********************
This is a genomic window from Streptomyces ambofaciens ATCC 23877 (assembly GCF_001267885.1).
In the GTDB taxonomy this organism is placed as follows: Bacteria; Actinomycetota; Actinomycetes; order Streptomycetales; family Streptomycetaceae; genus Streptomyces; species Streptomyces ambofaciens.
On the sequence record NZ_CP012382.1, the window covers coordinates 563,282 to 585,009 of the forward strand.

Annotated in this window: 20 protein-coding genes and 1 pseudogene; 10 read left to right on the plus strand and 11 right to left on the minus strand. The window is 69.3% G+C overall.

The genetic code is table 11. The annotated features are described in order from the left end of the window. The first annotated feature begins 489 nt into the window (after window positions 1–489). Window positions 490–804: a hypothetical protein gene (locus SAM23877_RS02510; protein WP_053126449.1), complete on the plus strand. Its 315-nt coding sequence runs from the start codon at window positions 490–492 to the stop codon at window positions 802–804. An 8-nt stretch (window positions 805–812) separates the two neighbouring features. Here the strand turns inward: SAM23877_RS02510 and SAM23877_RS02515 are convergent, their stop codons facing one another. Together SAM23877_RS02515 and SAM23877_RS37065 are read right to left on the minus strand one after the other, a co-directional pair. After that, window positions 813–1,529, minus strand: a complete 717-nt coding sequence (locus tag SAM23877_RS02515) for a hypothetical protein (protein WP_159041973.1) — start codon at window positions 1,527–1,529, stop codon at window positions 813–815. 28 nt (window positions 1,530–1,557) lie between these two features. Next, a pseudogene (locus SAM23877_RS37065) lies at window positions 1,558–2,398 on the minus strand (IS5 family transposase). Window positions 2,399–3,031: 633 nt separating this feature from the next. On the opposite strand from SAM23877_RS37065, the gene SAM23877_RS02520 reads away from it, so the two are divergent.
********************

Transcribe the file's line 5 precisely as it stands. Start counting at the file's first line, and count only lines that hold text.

The genetic code is table 11. The annotated features are described in order from the left end of the window. The first annotated feature begins 489 nt into the window (after window positions 1–489). Window positions 490–804: a hypothetical protein gene (locus SAM23877_RS02510; protein WP_053126449.1), complete on the plus strand. Its 315-nt coding sequence runs from the start codon at window positions 490–492 to the stop codon at window positions 802–804. An 8-nt stretch (window positions 805–812) separates the two neighbouring features. Here the strand turns inward: SAM23877_RS02510 and SAM23877_RS02515 are convergent, their stop codons facing one another. Together SAM23877_RS02515 and SAM23877_RS37065 are read right to left on the minus strand one after the other, a co-directional pair. After that, window positions 813–1,529, minus strand: a complete 717-nt coding sequence (locus tag SAM23877_RS02515) for a hypothetical protein (protein WP_159041973.1) — start codon at window positions 1,527–1,529, stop codon at window positions 813–815. 28 nt (window positions 1,530–1,557) lie between these two features. Next, a pseudogene (locus SAM23877_RS37065) lies at window positions 1,558–2,398 on the minus strand (IS5 family transposase). Window positions 2,399–3,031: 633 nt separating this feature from the next. On the opposite strand from SAM23877_RS37065, the gene SAM23877_RS02520 reads away from it, so the two are divergent.